The downside to buying a fancy carry-on bag is that you may one day have to gate-check it. When you do, you can expect scratches and scruffs. Is that damage? How much can that word be stretched? A man is angry that Delta “damaged” his Louis Vuitton carry-on bag, but does he have a right to be angry?
Louis Vuitton Bag “Damaged” By Delta – Not A Surprise, Still Sad
A traveler was flying from Las Vegas (LAS) to Atlanta (ATL) onboard DL941 and connecting to DL2133 to West Palm Beach (PBI). He was either late to boarding or in a late boarding group and was informed by a gate agent that his Louis Vuitton carry-on would not fit onboard and would have to be checked.
The passenger was afraid of damage, but the Delta gate agent assured him there would be no damage and that if his bag did somehow get damaged, Delta would compensate him.
The bag arrived…with scuff marks. The man was (understandably) devastated.
Buying designer luggage is kinda wild 😭. You really thought it wasn’t gonna have a scuff or anything when you got it back? Bffr. pic.twitter.com/6u06DP0jdr
— Alien’s GROOVE. (@arguewitchamama) February 4, 2023
View From The Wing wondered, “If you’re low enough in the boarding order that you’re being forced to gate check a bag, perhaps pay for better boarding or extra legroom seats rather than for LVMH luggage?” That’s a fair question, considering these run $4,000 each.
Then again, I view purchasing good baggage like buying a good mattress. We balk at the high upfront price tag, but end up getting our money’s worth many times over. It’s worthwhile to have a great carry-on bag, even if you only take 1-2 trips a year or fly basic economy. A good bag can last you for decades.
Some people swear by TravelPro, insisting that the practicality of those bags more than compensate for their drab appearance. While I will stipulate those bags are highly versatile and practical, I prefer Rimowa…and yes of course, the look of these bags enters the equation (and I’ve been a Rimowa fan and customer long before LVMH took the German company over). It’s not wrong to like or purchase attractive bags.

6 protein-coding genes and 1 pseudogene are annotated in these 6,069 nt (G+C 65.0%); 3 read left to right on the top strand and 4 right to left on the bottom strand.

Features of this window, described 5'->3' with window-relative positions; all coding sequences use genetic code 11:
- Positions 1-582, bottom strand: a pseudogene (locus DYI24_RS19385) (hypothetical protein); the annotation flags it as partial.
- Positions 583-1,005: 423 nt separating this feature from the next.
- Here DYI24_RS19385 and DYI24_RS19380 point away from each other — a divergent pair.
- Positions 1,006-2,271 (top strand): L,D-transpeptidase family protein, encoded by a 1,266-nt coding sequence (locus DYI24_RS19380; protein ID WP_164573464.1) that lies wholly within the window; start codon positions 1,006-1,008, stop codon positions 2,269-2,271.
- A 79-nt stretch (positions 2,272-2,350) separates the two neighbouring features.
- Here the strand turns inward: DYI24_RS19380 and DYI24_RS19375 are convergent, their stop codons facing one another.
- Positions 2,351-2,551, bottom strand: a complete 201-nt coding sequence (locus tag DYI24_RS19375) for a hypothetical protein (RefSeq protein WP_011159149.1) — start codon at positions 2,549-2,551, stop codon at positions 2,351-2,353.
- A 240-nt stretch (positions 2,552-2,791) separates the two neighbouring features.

Furthermore, I don’t even like the “patina” that develops when the bag is used, especially on an aluminum bag: I prefer the bag to look new. I’m also horrified by stickers on bags. But while I may not like it, it happens. In fact, there’s no way around it.
I would classify what happened to his bag as damage (which doesn’t mean I disagree that it is also properly classified as “wear and tear” and no compensation is due). But that’s just what happens when your bag goes through the system: I don’t think any Delta baggage handler took a box cutter to it.
When shopping for a carry-on bag, you can certainly weigh the looks of the bag (I certainly do), but you must also realize the purpose of a bag is to transport your personal belongings, not to be placed on a pedestal (perhaps some would disagree…). I actually feel bad for this guy, but the scuff makes on his bag are hardly a surprise.